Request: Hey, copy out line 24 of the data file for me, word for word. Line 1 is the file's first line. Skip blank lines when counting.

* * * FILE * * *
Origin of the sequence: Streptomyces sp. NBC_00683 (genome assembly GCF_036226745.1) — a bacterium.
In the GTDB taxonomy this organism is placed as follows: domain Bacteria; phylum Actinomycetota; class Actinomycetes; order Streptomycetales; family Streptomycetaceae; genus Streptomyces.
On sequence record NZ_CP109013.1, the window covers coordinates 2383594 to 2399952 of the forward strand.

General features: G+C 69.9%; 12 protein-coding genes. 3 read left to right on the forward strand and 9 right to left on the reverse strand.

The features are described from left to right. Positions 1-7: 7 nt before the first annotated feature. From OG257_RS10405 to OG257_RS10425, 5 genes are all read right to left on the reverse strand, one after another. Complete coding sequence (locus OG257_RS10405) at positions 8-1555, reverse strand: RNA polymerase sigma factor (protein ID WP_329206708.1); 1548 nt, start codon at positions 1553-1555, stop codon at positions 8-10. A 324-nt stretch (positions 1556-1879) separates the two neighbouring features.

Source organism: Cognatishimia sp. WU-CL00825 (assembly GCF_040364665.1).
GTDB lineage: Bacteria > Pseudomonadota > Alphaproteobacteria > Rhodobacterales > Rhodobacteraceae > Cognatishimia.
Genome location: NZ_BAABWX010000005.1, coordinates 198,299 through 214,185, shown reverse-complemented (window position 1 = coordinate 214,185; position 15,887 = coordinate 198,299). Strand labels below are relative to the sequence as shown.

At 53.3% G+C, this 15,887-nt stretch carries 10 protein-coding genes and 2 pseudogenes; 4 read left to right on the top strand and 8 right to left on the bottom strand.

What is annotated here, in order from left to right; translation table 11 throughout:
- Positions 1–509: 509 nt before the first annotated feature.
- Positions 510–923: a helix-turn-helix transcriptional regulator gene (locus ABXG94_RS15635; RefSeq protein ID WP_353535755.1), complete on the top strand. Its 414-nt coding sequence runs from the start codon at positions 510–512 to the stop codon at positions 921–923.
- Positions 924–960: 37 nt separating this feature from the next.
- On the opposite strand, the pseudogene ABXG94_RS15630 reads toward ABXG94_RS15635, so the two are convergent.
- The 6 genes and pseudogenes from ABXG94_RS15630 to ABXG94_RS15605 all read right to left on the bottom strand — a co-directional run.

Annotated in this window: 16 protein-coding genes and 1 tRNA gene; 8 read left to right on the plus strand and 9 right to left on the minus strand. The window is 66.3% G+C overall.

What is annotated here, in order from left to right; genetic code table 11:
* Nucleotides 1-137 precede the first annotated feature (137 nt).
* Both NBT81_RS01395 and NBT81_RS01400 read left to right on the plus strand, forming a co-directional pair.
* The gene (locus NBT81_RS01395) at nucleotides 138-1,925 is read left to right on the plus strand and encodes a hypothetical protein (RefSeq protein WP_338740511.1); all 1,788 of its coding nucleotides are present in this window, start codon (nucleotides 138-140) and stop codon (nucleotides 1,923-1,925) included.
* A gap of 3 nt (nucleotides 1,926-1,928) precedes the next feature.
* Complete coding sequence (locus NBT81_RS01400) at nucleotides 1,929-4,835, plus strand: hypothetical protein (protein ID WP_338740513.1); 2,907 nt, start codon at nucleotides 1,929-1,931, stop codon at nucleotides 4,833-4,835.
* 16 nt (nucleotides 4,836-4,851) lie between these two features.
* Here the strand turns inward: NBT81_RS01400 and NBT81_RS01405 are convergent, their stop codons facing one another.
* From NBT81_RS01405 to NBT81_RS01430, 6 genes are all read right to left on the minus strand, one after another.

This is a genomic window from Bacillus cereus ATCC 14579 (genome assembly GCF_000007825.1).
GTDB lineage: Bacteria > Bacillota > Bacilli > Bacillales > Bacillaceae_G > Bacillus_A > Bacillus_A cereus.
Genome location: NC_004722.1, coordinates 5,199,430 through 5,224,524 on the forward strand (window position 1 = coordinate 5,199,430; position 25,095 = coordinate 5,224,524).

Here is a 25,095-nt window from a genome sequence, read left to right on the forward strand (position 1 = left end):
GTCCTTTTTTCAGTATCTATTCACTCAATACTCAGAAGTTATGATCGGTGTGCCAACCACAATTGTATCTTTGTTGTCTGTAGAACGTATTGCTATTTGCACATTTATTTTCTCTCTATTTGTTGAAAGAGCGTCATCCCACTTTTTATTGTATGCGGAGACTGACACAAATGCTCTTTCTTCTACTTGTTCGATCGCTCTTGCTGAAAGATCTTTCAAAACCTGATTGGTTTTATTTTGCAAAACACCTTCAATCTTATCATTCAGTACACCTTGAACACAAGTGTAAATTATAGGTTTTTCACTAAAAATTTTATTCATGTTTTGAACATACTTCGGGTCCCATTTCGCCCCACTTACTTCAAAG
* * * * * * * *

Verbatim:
* Here the strand turns inward: NBT81_RS01400 and NBT81_RS01405 are convergent, their stop codons facing one another.